But when I looked for pictures in my photo files last night I found Wiseman's unfinished story. He must have given it to me. So here it is.
By Les Wiseman
We were sitting in the Canyon Inn Pub a few yards off of Trans-Canada 1 in uptown Yale. Our nerves were jangling as we drew nearer to Boston Bar, site of the June 20 1982, Biker’s Ball, so we had stopped for a tranquilizing frosty. Our conversation had one central theme: We were probably going to get the living bejeezus beat out of us by liquor-crazed bikers who could and more than likely would crush our skulls like American beer cans. Doomed. A strange feeling took hold; we knew this weekend would not be boring. Our senses became keen like any sort of prey. Through our heightened hearing the rumble made us twitchy before we could identify it. Then the cold blue flame that runs from your throat, through your stomach and pans out into the genitals ran its course as we recognized the sound of motorcycles. Big ones; a lot of them.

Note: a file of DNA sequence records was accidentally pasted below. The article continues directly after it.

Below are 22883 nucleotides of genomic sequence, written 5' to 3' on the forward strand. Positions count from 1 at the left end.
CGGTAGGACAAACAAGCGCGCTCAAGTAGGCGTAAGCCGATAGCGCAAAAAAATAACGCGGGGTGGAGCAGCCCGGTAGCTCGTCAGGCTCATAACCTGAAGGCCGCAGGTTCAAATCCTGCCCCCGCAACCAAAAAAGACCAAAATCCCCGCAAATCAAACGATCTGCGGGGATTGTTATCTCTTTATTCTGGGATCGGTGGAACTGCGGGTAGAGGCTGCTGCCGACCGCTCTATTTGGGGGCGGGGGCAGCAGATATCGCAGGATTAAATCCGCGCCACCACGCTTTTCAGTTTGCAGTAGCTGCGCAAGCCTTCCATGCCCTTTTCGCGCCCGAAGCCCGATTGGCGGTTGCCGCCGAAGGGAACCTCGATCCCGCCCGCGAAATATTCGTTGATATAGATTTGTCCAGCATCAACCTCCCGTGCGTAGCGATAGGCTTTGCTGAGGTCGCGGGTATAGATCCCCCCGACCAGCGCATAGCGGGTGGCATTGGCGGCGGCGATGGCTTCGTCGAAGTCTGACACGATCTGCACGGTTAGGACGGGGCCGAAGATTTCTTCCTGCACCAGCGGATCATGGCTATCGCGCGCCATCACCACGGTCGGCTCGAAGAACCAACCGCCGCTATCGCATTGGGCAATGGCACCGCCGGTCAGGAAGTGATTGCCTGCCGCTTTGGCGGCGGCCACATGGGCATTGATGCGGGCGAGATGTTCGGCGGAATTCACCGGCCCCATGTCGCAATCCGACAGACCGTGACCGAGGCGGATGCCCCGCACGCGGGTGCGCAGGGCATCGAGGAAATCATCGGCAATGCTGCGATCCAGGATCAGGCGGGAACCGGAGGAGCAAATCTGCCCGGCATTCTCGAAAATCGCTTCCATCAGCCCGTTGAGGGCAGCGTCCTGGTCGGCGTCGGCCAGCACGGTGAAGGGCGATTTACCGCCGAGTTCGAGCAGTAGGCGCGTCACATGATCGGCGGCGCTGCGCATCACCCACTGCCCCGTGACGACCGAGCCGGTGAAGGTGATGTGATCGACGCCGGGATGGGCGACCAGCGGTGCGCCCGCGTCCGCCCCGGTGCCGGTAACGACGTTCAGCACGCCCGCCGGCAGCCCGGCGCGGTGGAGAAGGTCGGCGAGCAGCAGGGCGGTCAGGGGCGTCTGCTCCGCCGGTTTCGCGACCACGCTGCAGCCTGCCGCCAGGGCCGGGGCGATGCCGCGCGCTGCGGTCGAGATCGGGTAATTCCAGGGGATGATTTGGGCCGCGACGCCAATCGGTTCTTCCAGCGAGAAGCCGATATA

We had not seen any bikes on the way from Vancouver and suddenly there were a dozen hogs, Harley Davidson 1200s with teardrop gas tanks and extended chrome forks filling the parking lot, revving their engines. Their riders, with their shades, short helmets, ragged beards and hair, sleeveless leather and blue denim jackets were coming into the bar, and we were just leaving. Looking decidedly working-class and sheepish we sulked back to the Toyota Tercel. We were out of our league; but committed to experiencing the whole affair, regardless – well, within limits.